In the News

When Patricia Turner, a reporter from the Star Ledger, visited an oblate meeting at the monastery, she observed that the oblates "speak without hesitation or affectation about seeing God's hand guiding them in their lives."@ Her article appeared in the Star Ledger on October 31 with the heading: "Serenity without solemnity" and the subtitle: "Oblates find joy in religious life".

In the article comments from two oblates indicate the source of their joy and serenity. Karen Tylutki says "For the first time in a long while I was accepted for who I was." and adds that being an oblate means having a community she can share with and depend on. She describes the Rule of Benedict as affirming the contemplative spirit. It promotes silence, reading Psalms and Scripture. "It's enhanced the way I pray and my openness to the spirit of God." She explains that although Benedict wrote for monks about 480 AD, his instructions about such values as discipline, moderation or the attitude toward work can be applied to modern lives.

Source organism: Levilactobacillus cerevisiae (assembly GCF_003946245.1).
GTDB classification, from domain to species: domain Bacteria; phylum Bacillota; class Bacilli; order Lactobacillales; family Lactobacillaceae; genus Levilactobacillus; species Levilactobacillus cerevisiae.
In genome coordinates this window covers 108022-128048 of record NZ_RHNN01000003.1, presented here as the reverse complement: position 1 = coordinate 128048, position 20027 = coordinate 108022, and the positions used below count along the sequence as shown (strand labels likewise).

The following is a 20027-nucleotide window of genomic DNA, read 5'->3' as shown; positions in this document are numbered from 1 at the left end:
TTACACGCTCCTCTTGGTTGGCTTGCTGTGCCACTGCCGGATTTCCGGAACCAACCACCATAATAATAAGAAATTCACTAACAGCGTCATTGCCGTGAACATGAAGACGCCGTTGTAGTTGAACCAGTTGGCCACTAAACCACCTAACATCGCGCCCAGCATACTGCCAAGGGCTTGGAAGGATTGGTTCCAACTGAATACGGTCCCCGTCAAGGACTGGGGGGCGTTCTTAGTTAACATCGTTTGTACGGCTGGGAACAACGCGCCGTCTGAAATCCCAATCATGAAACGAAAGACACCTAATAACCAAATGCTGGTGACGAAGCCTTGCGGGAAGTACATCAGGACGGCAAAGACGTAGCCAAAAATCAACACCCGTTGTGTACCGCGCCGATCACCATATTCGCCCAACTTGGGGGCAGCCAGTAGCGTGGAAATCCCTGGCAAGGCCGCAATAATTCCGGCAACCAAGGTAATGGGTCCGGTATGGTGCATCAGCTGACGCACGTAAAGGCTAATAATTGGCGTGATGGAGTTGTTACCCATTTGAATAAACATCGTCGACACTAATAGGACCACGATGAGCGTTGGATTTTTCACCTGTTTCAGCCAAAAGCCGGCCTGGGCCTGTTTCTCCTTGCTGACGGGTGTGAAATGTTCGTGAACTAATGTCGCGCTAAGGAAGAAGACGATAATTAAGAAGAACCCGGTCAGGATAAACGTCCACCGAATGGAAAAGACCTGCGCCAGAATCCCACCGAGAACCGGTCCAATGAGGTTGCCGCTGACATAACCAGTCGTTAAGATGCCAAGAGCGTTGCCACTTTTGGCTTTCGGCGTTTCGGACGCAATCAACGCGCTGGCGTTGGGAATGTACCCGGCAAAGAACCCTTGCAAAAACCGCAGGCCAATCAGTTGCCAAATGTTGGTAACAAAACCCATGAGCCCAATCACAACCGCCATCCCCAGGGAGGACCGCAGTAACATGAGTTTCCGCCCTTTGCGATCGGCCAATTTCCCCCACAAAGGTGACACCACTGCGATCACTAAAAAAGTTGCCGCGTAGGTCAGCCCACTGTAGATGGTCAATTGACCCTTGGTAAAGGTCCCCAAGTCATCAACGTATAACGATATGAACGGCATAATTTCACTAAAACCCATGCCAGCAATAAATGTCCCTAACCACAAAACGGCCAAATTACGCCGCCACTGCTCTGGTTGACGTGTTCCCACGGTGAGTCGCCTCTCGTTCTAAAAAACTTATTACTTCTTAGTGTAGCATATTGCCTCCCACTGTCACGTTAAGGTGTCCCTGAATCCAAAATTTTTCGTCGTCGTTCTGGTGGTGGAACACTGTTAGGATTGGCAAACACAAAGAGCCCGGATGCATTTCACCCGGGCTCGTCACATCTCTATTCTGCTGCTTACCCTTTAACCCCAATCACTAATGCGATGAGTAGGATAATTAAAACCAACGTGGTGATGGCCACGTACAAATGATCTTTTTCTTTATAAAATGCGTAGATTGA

Dorothy Brigando was attracted to the simplicity of the Rule of Benedict. While working in the monastery infirmary, she was impressed by "the harmony and peace they had living a normal life. It reminded me of what was important." In following the Rule and seeking God she discovers what is important and finds it freeing.